The taxpayers' subsidy for adult education should be cut, despite protests in further education about the falling number of learners, according to a survey.
As 39 per cent of colleges reported an expected drop in adult learner numbers next year, along with a budget cut of nearly 4 per cent, the poll of more than 4,000 adults by Niace, the adult education body, found that one in five believed even fully funded courses, such as for basic skills, should not be publicly subsidised.
But it found more support for funding basic skills courses in maths or English and for courses up to level 2 (GCSE equivalent) than for vocational learning and studying for personal interest.
Alan Tuckett, chief executive of Niace, said many people who did not feel they had any prospect of taking up study felt adult learning should no longer be part of the welfare state.
"Those surveyed felt that the private benefits of learning require greater investment from the individuals participating," he said.
"Yet participation surveys over the past two decades have shown that without active public policy measures, people who benefited least from education and training at school are markedly less likely to engage in lifelong learning as adults."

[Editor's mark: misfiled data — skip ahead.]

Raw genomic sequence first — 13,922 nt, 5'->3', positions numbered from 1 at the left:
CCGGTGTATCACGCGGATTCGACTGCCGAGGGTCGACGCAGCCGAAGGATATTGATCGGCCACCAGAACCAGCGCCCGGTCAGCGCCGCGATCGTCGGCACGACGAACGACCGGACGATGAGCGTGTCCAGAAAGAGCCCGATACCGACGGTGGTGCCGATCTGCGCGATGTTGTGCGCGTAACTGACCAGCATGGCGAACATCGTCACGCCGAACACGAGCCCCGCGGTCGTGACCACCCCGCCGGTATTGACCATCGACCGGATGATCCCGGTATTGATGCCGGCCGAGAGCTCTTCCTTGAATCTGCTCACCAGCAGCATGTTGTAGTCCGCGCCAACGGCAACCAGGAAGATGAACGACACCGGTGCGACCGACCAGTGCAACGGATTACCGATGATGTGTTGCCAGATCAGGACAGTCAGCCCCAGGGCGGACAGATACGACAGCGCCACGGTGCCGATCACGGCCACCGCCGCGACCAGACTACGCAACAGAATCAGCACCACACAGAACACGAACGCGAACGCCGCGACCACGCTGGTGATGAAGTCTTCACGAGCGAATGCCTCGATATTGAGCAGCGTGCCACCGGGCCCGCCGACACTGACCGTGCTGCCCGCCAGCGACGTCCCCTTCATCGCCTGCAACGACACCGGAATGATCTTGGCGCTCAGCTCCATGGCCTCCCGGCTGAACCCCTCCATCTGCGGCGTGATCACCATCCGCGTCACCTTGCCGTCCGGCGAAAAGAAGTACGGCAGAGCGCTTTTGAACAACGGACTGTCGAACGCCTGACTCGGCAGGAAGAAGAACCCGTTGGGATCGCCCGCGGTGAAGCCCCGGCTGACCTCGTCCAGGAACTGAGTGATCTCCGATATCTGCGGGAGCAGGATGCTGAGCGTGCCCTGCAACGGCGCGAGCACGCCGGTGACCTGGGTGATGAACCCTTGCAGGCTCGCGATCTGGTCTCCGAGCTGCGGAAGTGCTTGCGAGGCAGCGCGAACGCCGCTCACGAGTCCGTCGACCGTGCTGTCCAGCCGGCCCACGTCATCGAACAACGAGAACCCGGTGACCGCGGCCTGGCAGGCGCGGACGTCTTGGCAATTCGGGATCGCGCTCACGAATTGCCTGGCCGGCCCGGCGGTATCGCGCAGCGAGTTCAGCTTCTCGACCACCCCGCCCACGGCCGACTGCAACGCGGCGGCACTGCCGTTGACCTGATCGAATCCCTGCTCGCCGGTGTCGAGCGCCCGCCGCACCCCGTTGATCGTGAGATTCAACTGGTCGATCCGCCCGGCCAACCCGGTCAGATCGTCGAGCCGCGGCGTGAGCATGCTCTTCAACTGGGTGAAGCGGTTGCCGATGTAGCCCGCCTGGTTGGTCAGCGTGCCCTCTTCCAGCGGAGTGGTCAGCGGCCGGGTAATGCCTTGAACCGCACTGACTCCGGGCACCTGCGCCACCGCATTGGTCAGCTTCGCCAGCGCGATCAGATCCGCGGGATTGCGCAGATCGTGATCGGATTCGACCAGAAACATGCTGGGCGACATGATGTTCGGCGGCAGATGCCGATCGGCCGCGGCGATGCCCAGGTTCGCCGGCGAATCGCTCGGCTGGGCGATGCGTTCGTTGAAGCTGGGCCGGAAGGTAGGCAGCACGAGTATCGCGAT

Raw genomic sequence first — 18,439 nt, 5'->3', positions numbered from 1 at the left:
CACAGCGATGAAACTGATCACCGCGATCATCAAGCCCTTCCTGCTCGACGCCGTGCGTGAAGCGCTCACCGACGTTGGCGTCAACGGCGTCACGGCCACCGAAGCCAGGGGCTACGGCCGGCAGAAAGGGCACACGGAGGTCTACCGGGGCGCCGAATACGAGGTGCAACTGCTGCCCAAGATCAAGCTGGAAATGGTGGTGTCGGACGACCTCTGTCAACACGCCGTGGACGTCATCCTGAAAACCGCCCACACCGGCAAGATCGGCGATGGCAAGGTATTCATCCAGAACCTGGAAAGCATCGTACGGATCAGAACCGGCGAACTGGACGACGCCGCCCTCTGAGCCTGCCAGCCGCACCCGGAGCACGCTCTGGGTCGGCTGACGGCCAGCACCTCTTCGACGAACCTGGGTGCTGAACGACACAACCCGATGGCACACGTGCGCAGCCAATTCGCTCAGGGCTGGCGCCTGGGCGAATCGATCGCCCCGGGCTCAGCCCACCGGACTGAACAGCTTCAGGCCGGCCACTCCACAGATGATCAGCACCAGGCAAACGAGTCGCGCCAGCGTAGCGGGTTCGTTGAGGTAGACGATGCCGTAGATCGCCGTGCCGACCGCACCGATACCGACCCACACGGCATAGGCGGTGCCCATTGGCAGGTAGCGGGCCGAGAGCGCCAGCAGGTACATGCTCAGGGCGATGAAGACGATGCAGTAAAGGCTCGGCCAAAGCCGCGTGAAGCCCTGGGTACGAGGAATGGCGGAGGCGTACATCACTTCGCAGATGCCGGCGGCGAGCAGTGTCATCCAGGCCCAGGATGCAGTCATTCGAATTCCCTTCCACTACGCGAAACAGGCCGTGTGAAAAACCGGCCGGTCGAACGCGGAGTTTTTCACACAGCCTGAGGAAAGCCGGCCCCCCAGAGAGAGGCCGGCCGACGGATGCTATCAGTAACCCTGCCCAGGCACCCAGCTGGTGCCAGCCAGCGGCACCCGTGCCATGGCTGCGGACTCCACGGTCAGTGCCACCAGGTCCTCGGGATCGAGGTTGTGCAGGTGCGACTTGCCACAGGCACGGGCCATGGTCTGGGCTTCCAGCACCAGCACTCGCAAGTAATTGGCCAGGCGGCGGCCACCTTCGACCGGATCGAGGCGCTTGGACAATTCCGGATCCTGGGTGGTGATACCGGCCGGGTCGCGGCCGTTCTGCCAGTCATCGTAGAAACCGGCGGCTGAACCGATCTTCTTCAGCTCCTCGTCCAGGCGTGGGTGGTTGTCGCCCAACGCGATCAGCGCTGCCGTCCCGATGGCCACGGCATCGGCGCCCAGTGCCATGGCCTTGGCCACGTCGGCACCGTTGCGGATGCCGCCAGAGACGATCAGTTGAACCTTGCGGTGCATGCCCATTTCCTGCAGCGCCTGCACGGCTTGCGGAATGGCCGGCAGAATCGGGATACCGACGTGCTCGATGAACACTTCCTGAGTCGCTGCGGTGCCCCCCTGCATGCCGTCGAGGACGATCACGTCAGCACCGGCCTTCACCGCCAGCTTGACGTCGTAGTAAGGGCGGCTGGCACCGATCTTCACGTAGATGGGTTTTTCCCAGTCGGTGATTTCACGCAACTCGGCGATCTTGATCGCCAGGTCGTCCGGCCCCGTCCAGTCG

Respondents were asked to say what proportion of various courses should be paid by the state, employers or individuals. Unemployed people proposed the largest average state contribution at Pounds 6.38 for every Pounds 10 of the cost of a basic skills course, but, in fact, such courses are fully funded.
The findings give some support to the government view, backed by Lord Leitch's review, that a rebalancing of the proportion of funding from taxpayers, individuals and employers was needed, although public opinion would imply a more dramatic shift.
Those in lower socio-economic groups, whom the report says have generally benefited least from compulsory education, are more likely to support larger subsidies.
The survey, carried out for Adult Learners' Week, comes as the Association of Colleges revealed most of its members are struggling to recruit enough adult learners.
About six in 10 of the 59 colleges surveyed say they will not recruit the expected number of students this year; 82 per cent have seen their allocation cut mid-year, in a few cases by up to 30 per cent.
A quarter are bucking the trend by recruiting above their expected numbers, but 77 per cent are planning fee hikes that may have an impact on next year's recruitment, while they face an average 4 per cent cut in adult education funding for 2009-10.
Julian Gravatt, assistant chief executive of the AoC, said: "This is the fourth year running that the numbers have fallen. People are not making as much noise about it because they expect it."
Figures obtained by the Conservatives have shown women made up the largest proportion of adult learners and suffered the biggest decline over the three years to 2007-08, with a 30 per cent drop, or 866,000 fewer women studying.
Among men, the fall was 23 per cent, amounting to just 375,000 because of the lower numbers studying at the start of the period.